Tuesday, January 10, 2012


I want this move so badly that it seems like it's always on my mind- at breakfast, lunch, and dinner, through workouts, work, playtime, and in the middle of the night when I lie awake worrying. I am so fearful of 'losing' the move to the day-to-day demands that seem to saturate my life.

It seems so many people want to move out of state, and try really really hard to, but it doesn't work out. I meet people who have been unemployed for 3 months, for four years, for forever, and it makes me worry. Not that I don't have compassion and sympathy for their situation, but I also think about ours.

Up until this past week, I was on an adrenaline high with thoughts of warm winters, 3-bedroom homes, a new city to explore and enjoy. But then reality was served up on a platter in my mind and the doubt crept in: are we really going to move?

I worry because I can see ourselves letting day-to-day life get in the way. First the car breaks down. Then we need to pay an unexpected medical bill. After months of you searching for jobs in (one of the many) perfect location(s) we realize that this whole, living-on-my-income thing isn't working and you need to find a job, like, yesterday. With that, we realize after months of you being in your job, searching here and there for a job out-of-state but not finding anything, and me finally succumbing to the fact I will be in mine, we decide to just quit wasting our money on rent and purchase a home here.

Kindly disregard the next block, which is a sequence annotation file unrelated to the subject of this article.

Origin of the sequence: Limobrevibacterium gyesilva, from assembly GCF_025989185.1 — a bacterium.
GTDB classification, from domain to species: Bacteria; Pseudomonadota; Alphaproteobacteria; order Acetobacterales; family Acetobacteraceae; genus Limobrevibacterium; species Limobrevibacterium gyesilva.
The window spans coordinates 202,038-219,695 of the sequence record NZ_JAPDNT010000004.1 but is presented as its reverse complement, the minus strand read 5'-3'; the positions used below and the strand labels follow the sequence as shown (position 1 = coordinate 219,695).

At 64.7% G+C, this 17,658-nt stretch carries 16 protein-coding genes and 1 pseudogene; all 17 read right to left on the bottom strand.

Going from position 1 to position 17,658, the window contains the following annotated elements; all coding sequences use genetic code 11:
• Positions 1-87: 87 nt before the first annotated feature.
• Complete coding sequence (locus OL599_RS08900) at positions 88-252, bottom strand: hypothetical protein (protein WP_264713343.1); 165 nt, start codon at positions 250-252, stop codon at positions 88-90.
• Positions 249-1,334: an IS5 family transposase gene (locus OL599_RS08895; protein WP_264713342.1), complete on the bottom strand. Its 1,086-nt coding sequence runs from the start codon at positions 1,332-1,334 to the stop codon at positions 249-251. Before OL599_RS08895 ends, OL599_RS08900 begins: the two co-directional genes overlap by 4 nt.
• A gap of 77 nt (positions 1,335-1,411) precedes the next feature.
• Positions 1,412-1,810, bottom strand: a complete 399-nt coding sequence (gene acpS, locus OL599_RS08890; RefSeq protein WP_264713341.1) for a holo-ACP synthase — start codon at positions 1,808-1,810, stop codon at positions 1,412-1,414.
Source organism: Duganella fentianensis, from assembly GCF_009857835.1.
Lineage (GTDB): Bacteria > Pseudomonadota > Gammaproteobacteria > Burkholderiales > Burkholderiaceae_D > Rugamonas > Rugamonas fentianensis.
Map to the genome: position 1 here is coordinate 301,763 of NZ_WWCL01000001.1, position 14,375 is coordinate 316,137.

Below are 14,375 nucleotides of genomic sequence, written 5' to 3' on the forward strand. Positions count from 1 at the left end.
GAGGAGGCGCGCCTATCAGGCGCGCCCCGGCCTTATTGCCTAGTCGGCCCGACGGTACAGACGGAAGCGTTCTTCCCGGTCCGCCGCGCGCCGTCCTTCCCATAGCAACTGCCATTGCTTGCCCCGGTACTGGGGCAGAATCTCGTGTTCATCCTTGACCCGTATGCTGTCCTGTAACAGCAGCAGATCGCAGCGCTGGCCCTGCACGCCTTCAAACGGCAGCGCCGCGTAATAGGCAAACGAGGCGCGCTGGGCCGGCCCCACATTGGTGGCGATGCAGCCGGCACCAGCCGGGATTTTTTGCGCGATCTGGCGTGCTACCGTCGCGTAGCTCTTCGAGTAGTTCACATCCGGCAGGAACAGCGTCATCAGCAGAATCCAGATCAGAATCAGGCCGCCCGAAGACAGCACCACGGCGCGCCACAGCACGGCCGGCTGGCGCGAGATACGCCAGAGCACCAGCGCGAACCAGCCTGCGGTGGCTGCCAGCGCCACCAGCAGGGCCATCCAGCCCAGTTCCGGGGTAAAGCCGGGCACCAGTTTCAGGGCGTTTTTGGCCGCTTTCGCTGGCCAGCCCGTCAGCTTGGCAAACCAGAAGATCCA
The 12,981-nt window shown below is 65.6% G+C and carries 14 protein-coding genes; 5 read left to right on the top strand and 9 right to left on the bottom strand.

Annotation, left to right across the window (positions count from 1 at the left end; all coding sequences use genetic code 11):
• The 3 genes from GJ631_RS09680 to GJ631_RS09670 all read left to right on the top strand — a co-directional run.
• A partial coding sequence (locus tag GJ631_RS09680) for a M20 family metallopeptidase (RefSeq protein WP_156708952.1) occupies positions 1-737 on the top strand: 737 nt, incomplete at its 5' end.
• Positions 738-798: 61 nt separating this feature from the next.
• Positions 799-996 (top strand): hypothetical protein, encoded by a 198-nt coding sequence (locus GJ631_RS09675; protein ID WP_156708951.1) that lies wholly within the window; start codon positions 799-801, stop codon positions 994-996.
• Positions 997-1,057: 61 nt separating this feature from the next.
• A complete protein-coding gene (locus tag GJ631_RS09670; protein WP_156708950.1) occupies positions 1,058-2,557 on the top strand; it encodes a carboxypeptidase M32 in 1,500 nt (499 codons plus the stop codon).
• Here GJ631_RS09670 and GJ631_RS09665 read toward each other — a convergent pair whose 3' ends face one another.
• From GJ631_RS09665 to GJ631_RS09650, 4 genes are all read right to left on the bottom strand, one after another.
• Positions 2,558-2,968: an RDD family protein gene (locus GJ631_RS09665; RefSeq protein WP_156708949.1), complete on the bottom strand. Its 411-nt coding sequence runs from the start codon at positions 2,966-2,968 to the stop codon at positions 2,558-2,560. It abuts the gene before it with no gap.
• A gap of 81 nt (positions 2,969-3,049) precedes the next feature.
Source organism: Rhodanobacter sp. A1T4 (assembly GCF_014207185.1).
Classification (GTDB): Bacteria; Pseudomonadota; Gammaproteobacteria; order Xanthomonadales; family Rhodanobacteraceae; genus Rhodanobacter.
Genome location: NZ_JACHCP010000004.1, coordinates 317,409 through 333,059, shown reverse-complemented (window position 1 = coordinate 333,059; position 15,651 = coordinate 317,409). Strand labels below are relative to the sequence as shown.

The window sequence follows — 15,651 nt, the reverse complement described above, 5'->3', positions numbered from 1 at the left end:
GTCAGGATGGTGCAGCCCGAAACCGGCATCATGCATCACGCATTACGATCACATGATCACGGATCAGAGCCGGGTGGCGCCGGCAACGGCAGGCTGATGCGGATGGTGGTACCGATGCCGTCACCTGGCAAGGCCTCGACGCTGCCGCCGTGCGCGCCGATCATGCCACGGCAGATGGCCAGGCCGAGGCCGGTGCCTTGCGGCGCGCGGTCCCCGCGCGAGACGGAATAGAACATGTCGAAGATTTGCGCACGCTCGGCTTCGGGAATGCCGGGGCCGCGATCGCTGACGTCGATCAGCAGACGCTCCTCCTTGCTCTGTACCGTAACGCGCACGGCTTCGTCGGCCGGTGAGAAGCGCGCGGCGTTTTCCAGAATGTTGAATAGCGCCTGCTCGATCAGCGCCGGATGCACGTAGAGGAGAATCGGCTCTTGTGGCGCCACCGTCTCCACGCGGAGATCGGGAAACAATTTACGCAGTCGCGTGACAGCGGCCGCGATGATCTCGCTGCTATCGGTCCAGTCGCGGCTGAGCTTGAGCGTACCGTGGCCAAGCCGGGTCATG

We'll keep saying to ourselves, "Oh yes, it has always been our dream but we just ended up here. We'll move when we pay this home off," then,"When the kid(s?) go to college," then it will be "We'll move when the kids graduate," "...the grandkids are older," "...when we retire." In all likelihood, it will never happen.

I'm worried to let go of this hope of a different future that I had almost in my reach, I never dreamed of having this possibility even presenting itself. Years ago, I wrote college essays in frustration at my inability to move out of state. I cried tears of joy when, five years after that, I was granted permission to go.

We have so much optimism, so much hope, so much daydreaming for this new home in this unnamed location where we can start (over) as a family, build up our home, our traditions, become citizens of our new city and state. But doubt keeps creeping back in.

Happiness will not come to me, once I get the perfect home, the perfect city, get away from the people who frustrate me. I need to find happiness right here, right where I am at.

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